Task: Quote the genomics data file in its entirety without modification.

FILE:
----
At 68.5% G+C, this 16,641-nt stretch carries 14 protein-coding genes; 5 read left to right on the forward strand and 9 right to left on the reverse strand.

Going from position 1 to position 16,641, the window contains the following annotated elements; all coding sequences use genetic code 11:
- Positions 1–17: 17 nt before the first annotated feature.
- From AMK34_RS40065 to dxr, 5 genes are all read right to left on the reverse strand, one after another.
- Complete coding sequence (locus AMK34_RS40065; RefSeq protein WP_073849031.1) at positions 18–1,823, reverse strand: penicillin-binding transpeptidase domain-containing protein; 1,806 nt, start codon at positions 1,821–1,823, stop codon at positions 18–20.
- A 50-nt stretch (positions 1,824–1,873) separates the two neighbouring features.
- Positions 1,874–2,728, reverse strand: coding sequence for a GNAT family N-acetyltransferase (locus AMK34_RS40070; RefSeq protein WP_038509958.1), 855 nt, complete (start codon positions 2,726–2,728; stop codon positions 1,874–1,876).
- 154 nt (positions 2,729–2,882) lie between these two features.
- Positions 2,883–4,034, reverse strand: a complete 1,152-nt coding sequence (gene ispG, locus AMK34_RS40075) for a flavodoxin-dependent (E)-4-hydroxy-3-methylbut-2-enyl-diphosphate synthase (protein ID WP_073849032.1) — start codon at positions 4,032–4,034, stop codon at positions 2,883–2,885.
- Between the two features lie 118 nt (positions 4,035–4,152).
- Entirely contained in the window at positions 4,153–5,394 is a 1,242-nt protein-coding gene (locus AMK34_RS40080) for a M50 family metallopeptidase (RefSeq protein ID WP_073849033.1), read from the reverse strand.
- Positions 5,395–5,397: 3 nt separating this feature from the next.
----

At 68.5% G+C, this 16,641-nt stretch carries 14 protein-coding genes; 5 read left to right on the forward strand and 9 right to left on the reverse strand.

Going from position 1 to position 16,641, the window contains the following annotated elements; all coding sequences use genetic code 11:
- Positions 1–17: 17 nt before the first annotated feature.
- From AMK34_RS40065 to dxr, 5 genes are all read right to left on the reverse strand, one after another.
- Complete coding sequence (locus AMK34_RS40065; RefSeq protein WP_073849031.1) at positions 18–1,823, reverse strand: penicillin-binding transpeptidase domain-containing protein; 1,806 nt, start codon at positions 1,821–1,823, stop codon at positions 18–20.
- A 50-nt stretch (positions 1,824–1,873) separates the two neighbouring features.
- Positions 1,874–2,728, reverse strand: coding sequence for a GNAT family N-acetyltransferase (locus AMK34_RS40070; RefSeq protein WP_038509958.1), 855 nt, complete (start codon positions 2,726–2,728; stop codon positions 1,874–1,876).
- 154 nt (positions 2,729–2,882) lie between these two features.
- Positions 2,883–4,034, reverse strand: a complete 1,152-nt coding sequence (gene ispG, locus AMK34_RS40075) for a flavodoxin-dependent (E)-4-hydroxy-3-methylbut-2-enyl-diphosphate synthase (protein ID WP_073849032.1) — start codon at positions 4,032–4,034, stop codon at positions 2,883–2,885.
- Between the two features lie 118 nt (positions 4,035–4,152).
- Entirely contained in the window at positions 4,153–5,394 is a 1,242-nt protein-coding gene (locus AMK34_RS40080) for a M50 family metallopeptidase (RefSeq protein ID WP_073849033.1), read from the reverse strand.
- Positions 5,395–5,397: 3 nt separating this feature from the next.